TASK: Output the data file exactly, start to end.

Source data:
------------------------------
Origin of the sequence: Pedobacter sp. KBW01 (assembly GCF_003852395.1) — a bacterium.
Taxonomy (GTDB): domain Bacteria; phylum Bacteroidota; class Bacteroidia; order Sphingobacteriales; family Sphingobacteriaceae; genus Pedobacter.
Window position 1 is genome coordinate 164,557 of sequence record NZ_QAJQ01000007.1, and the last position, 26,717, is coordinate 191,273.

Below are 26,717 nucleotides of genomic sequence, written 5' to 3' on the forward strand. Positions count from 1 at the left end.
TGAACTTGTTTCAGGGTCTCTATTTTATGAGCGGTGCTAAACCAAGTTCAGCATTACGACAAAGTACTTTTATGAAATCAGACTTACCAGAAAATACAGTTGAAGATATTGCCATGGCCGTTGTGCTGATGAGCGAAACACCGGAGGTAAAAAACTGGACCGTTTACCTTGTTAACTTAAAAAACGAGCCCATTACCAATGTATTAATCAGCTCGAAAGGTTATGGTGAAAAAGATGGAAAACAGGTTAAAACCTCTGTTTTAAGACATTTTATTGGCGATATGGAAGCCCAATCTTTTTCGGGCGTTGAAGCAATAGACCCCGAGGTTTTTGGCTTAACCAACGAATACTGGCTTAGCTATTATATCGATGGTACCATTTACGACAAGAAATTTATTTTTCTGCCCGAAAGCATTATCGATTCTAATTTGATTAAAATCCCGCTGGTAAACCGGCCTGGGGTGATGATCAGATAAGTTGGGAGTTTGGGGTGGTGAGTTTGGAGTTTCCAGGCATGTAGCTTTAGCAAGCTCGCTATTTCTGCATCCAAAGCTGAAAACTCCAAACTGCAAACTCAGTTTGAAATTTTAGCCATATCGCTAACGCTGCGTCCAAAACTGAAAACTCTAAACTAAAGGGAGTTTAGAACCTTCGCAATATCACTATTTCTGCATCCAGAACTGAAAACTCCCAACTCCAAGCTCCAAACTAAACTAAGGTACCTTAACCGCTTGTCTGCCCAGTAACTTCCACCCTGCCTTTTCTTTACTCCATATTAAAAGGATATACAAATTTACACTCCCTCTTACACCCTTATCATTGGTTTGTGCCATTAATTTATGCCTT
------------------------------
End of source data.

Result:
Origin of the sequence: Pedobacter sp. KBW01 (assembly GCF_003852395.1) — a bacterium.
Taxonomy (GTDB): domain Bacteria; phylum Bacteroidota; class Bacteroidia; order Sphingobacteriales; family Sphingobacteriaceae; genus Pedobacter.
Window position 1 is genome coordinate 164,557 of sequence record NZ_QAJQ01000007.1, and the last position, 26,717, is coordinate 191,273.

Below are 26,717 nucleotides of genomic sequence, written 5' to 3' on the forward strand. Positions count from 1 at the left end.
TGAACTTGTTTCAGGGTCTCTATTTTATGAGCGGTGCTAAACCAAGTTCAGCATTACGACAAAGTACTTTTATGAAATCAGACTTACCAGAAAATACAGTTGAAGATATTGCCATGGCCGTTGTGCTGATGAGCGAAACACCGGAGGTAAAAAACTGGACCGTTTACCTTGTTAACTTAAAAAACGAGCCCATTACCAATGTATTAATCAGCTCGAAAGGTTATGGTGAAAAAGATGGAAAACAGGTTAAAACCTCTGTTTTAAGACATTTTATTGGCGATATGGAAGCCCAATCTTTTTCGGGCGTTGAAGCAATAGACCCCGAGGTTTTTGGCTTAACCAACGAATACTGGCTTAGCTATTATATCGATGGTACCATTTACGACAAGAAATTTATTTTTCTGCCCGAAAGCATTATCGATTCTAATTTGATTAAAATCCCGCTGGTAAACCGGCCTGGGGTGATGATCAGATAAGTTGGGAGTTTGGGGTGGTGAGTTTGGAGTTTCCAGGCATGTAGCTTTAGCAAGCTCGCTATTTCTGCATCCAAAGCTGAAAACTCCAAACTGCAAACTCAGTTTGAAATTTTAGCCATATCGCTAACGCTGCGTCCAAAACTGAAAACTCTAAACTAAAGGGAGTTTAGAACCTTCGCAATATCACTATTTCTGCATCCAGAACTGAAAACTCCCAACTCCAAGCTCCAAACTAAACTAAGGTACCTTAACCGCTTGTCTGCCCAGTAACTTCCACCCTGCCTTTTCTTTACTCCATATTAAAAGGATATACAAATTTACACTCCCTCTTACACCCTTATCATTGGTTTGTGCCATTAATTTATGCCTT